There’s an old adage in the law that’s often used to describe situations in which a judge jails someone for contempt of court. Because the jailed individual normally needs only to comply with the judge’s directive in order to be released, it’s said that they “have the keys to the jail cell door in their pocket.”
Today in North Carolina, there is an analogous situation under way in state Superior Court where good government advocates at Common Cause are suing General Assembly leaders over their egregiously (and admittedly) gerrymandered legislative maps.
No, no one is going to jail for any gerrymandering-related behavior – at least not yet – but there is something that defendants in both situations have in common: complete power to end the litigation.
We were reminded of the similarity between the two situations on Monday when Common Cause advocates held a press conference outside of the state Legislative Building even as the trial took place a few blocks away in a special courtroom that had been set up at Campbell University Law School.
The essence of their message, reiterated succinctly at the press conference by Common Cause Director of Outreach and Special Projects Brent Laurenz: We didn’t want to sue the state. We’d be happy to dismiss the lawsuit. What’s more, all legislative leaders need to do to make such a thing happen is to bow to the inevitable and pass genuine redistricting reform legislation – legislation of the kind that Senate President Pro Tem Phil Berger himself sponsored a decade ago.
Common Cause executive director Bob Phillips, who was busy testifying at the trial at the hour of the press conference, put it this way in a statement released last week:
If Republican legislative leaders had enacted real redistricting reform – like they repeatedly called for and sponsored when Democrats were in power – litigation would never have been necessary. Instead, they have blocked reform and engaged in blatant partisan gerrymandering of our state’s voting districts.
If [House Redistricting Committee chair] Rep. [David] Lewis is sincere about pursuing redistricting reform, he can start with the 2009 ‘Horton Independent Redistricting Commission’ bill, which he, along with now Speaker Tim Moore and Senate President Pro Tem Phil Berger, sponsored at the time.”
The bill to which both Phillips and Laurenz were referring was a bipartisan proposal named after the late Senator Hamilton Horton, a principled Forsyth County Republican who served eight terms in the Senate during three different decades and who had long championed redistricting reform.
The Horton bill is precisely what good government advocates from all sides of the political spectrum have been demanding for decades: a proposal to create an independent citizens commission that would draw North Carolina’s legislative and congressional districts free from partisan politics, with full transparency and robust public input.
It’s important to distinguish proposals like the Horton bill (and a similar measure that more than half of the state House of Representatives co-sponsored earlier this year) from some of the less ambitious redistricting reform proposals that have cropped up in recent months. While it’s hard to imagine a system that would be worse than the current one in which lawmakers, quite literally and specifically, choose their voters, Common Cause advocates have made it clear that they have serious concerns about reform proposals that would turn the responsibility for drawing maps over to legislative staffers, who would then craft the maps behind closed doors.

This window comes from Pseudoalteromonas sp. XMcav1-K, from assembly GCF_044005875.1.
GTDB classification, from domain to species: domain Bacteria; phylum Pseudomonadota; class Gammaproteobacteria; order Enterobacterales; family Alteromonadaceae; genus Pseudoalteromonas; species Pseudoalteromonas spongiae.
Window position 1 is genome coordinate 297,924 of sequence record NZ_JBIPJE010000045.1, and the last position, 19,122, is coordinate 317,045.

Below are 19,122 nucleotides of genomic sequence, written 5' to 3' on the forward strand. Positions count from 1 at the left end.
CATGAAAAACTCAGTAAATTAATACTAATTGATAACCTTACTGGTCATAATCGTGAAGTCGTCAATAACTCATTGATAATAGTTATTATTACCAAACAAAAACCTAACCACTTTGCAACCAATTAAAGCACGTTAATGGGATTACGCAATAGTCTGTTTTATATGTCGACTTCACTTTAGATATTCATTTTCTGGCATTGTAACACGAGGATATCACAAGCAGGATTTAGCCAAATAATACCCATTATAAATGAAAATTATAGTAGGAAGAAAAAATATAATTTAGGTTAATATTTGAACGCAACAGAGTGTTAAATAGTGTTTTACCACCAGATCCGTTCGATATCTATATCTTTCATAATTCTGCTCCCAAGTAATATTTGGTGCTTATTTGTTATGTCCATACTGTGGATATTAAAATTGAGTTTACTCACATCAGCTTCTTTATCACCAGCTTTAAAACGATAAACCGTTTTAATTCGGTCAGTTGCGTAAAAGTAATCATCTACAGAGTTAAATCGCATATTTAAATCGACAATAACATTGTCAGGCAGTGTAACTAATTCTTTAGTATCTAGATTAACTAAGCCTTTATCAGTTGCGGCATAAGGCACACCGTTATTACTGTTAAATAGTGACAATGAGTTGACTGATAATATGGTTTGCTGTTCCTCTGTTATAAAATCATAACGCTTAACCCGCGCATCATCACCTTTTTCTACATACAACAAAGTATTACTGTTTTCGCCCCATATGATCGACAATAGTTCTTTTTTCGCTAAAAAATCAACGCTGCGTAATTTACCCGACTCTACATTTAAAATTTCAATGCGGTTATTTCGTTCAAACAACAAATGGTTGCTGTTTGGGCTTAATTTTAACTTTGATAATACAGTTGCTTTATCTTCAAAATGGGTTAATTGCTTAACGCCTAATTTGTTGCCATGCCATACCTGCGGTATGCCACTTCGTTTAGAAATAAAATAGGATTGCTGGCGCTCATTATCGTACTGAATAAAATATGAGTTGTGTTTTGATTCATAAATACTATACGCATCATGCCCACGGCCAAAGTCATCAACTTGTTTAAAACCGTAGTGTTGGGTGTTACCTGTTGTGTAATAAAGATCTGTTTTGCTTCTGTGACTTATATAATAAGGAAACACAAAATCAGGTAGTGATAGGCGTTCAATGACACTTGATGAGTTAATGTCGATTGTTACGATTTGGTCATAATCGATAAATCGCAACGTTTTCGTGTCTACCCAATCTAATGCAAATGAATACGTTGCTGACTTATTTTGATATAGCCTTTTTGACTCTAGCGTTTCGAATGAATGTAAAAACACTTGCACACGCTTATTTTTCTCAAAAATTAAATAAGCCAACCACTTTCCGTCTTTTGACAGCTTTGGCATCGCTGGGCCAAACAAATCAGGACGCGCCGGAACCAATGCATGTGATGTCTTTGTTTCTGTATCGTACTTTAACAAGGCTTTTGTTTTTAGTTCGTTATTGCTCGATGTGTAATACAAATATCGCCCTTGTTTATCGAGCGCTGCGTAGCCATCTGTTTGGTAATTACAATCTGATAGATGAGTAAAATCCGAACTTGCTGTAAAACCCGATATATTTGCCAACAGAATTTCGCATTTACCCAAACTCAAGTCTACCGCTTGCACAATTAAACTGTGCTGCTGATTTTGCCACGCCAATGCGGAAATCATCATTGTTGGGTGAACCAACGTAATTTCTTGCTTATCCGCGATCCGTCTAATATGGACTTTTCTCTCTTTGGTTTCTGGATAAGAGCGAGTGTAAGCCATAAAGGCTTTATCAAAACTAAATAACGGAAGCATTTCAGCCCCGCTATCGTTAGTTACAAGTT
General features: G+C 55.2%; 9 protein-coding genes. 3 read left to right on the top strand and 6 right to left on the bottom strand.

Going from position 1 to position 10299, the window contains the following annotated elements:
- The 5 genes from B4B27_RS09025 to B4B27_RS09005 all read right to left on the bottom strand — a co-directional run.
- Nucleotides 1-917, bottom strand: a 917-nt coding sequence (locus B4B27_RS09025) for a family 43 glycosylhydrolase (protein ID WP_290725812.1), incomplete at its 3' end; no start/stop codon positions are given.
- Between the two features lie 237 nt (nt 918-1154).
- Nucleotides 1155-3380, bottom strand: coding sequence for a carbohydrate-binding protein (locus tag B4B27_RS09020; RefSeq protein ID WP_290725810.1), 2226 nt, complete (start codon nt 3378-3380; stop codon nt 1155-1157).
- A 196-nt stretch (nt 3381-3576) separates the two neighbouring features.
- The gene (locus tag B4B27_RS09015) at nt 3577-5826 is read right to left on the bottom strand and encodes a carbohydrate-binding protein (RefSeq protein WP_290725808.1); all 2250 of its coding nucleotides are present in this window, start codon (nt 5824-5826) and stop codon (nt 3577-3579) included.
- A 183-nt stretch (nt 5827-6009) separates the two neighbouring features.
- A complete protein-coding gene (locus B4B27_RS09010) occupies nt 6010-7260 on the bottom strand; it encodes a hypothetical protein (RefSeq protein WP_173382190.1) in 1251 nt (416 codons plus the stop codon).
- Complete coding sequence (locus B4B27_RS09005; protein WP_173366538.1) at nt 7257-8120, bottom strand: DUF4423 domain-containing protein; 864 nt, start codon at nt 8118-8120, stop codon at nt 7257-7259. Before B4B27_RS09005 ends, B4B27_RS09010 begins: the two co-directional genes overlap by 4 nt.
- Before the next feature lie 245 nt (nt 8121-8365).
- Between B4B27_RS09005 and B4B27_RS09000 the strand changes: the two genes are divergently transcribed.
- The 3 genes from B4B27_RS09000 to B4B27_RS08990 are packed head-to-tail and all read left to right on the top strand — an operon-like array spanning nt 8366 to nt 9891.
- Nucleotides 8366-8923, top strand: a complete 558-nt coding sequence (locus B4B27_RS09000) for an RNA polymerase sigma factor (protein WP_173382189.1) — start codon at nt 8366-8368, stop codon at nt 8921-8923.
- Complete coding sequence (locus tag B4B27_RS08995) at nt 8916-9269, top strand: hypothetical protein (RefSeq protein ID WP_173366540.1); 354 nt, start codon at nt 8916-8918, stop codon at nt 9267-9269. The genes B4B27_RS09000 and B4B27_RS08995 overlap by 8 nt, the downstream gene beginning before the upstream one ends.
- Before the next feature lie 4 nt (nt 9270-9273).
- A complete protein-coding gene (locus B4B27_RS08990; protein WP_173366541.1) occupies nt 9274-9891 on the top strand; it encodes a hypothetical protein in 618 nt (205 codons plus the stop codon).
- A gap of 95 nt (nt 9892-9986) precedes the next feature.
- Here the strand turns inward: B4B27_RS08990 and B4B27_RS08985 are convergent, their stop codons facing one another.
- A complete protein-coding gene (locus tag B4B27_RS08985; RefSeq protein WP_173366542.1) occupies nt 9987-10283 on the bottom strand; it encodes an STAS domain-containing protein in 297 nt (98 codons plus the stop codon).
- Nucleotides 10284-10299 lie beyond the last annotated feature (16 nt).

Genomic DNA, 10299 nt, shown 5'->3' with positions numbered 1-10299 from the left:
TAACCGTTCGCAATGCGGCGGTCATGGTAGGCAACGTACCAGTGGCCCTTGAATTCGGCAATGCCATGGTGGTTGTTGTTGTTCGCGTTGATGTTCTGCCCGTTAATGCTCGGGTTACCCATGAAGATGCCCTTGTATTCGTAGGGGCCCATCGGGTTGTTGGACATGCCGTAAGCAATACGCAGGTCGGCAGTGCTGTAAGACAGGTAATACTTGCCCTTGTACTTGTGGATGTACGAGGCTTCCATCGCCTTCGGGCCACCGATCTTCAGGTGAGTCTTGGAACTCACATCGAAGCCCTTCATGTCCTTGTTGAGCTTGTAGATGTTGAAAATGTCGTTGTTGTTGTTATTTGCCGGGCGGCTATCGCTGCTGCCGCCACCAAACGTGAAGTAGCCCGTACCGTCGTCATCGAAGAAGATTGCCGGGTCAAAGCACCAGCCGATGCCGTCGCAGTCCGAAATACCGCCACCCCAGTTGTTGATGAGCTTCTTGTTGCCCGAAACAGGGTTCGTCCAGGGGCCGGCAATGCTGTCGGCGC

As Laurenz emphasized on Monday, it would be hard at this point to view any redistricting proposal as genuine reform if it doesn’t provide for ample public input and complete transparency.
Happily, despite the emergence of milquetoast reform proposals (and the recent dreadful 5-4 ruling by the U.S. Supreme Court in which Chief Justice John Roberts decried gerrymandering as “incompatible with democratic principles,” but then declared the matter beyond the Court’s purview), there is a growing sense that the determined advocacy efforts of Common Cause and its many allies are, slowly but surely, making real headway – both here in North Carolina and across the nation.
As Senator Jay Chaudhuri (D-Wake) emphasized at the Monday event, the fight against gerrymandering in North Carolina is now the “frontline” in the broader fight for democracy and, increasingly, a battle that is in the national spotlight. While GOP defendants may contend that there’s nothing to worry about and that political gerrymandering merely represents “business as usual,” it’s clear that Americans have finally caught on to the centuries-old scam – especially now that the advent of modern digital technology has allowed parties in power to draw lines with such surgical precision.
The bottom line: One way or another and in the not-too-distant future, the days of gerrymandering are numbered. Republican leaders would do well – both for the people they serve and their own legacy – to end their obstructionist ways and, once more, be a part of the solution.